April 27, 2011

Good Things Come in Small Royal Packages...

In St. Louis we laugh about the local news reporters as they always have to make some connection to St. Louis with any sort of major news item no matter how shaky or insignificant the relationship is. However, as my friends gasp, I'm going to do the same in this entry...

I live six blocks from the Missouri Botanical Garden (MBG) which was founded in 1859 by Henry Shaw. What people don't realize is that Mr. Shaw worked directly with the director and other botanists at the Kew Gardens in England to help create his vision known now as the MBG. Ranked in order, the Kew and our MBG is #1 and #2 in the world... So naturally I feel St. Louis has such a connection with Kew Gardens and owe it's founders thanks for our treasure here.

If you don't know Kew Gardens it holds the largest collection of plants in the world and is noted as the single most important botanical collection known. But what might be missed is a little known treasure on it's grounds, the Kew Palace.

Although there were four structures known as the Kew Place, the one that we know of today was actually built in 1631 for Samuel Fortrey, a French-born Flemish merchant and then later acquired by the royal family. It's the last remaining structure of a complex of buildings that made up the royal compound. It later was the place that Queen Charlotte died unexpectedly after leaving Buckingham palace going there for a rest not feeling well. The house was set up for public display during the end of Queen Victoria's reign as she wanted it to look just as her grandmother had left it...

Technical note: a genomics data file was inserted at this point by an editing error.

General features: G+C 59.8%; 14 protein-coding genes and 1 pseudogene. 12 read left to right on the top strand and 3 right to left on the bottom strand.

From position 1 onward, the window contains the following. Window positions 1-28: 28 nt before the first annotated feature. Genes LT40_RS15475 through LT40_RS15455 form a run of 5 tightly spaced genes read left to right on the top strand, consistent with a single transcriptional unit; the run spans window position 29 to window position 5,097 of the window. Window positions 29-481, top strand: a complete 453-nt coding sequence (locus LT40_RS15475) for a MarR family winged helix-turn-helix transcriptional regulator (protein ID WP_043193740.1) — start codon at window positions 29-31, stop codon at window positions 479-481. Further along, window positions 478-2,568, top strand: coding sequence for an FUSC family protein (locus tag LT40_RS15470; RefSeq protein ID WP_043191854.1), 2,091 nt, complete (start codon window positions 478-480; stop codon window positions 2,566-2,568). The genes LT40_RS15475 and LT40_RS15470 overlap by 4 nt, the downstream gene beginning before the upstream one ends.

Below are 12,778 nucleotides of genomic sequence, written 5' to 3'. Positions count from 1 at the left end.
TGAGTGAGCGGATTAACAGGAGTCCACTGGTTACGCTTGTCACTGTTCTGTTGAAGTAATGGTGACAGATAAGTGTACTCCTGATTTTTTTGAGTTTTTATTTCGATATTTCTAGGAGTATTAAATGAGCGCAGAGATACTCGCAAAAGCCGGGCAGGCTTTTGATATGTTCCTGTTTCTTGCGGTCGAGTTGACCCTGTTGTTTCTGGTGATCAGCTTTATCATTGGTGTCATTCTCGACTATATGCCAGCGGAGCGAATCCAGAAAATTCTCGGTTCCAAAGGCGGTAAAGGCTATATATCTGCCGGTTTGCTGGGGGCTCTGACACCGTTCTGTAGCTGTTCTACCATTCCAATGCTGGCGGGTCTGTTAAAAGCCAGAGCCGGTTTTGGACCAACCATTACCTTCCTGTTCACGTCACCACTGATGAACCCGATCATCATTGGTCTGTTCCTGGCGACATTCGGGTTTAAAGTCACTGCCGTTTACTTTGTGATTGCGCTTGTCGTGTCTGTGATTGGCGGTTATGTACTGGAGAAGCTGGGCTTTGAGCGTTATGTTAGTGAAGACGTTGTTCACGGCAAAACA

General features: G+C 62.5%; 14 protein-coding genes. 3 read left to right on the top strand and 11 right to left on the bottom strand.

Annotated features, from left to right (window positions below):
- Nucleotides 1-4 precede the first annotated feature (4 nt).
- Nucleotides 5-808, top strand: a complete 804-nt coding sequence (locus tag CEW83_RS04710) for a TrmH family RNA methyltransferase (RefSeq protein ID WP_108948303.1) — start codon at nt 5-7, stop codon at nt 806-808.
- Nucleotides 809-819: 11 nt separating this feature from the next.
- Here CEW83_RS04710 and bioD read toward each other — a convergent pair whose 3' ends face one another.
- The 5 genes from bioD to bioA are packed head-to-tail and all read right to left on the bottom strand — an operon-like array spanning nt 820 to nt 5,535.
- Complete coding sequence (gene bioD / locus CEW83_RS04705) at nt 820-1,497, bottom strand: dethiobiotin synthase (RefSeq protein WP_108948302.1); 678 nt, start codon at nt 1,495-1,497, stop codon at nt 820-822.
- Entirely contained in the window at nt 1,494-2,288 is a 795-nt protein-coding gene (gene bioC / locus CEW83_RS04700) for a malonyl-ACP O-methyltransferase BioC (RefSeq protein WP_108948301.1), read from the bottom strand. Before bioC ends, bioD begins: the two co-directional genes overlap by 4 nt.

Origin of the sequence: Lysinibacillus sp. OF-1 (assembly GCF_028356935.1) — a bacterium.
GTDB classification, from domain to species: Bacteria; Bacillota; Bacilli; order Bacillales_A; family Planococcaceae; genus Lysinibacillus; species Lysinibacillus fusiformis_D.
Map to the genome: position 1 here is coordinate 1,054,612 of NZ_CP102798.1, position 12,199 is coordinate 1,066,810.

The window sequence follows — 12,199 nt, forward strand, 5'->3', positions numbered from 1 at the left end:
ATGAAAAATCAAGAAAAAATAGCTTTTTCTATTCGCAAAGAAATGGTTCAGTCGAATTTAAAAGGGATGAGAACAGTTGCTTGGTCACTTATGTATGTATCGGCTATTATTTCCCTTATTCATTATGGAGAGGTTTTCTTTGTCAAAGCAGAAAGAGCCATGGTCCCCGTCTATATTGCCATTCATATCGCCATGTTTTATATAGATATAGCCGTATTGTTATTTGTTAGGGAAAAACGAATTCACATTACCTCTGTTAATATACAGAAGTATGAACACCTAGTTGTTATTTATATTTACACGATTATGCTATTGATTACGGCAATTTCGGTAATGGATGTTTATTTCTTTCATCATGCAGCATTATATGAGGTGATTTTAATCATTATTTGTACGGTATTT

The smallest of all the Royal Palaces of England, I thought I'd share it's Dutch architecture and refined details with you. (the Palace went through a major renovation in 2005-6).

For further reading, here are two fact sheets from the Royal Historic Palaces website:
Interior furnishings of Kew click here. History of Kew Palace click here.

Please enjoy as I did while researching this wonderful, intimate place which was the favorite home of King George III and Queen Charlotte and their family.

18th c. brass door locks. It bears the Royal cipher of
Frederick, the Prince of Wales.

Drawing room.

George III library.

Engraving showing the Kew Palace from the Thames River.

The plaster ceilings were restored in 2005.

Vintage photograph showing interior.

Queen Charlotte's bedroom.

Imagine playing on this period harpsichord.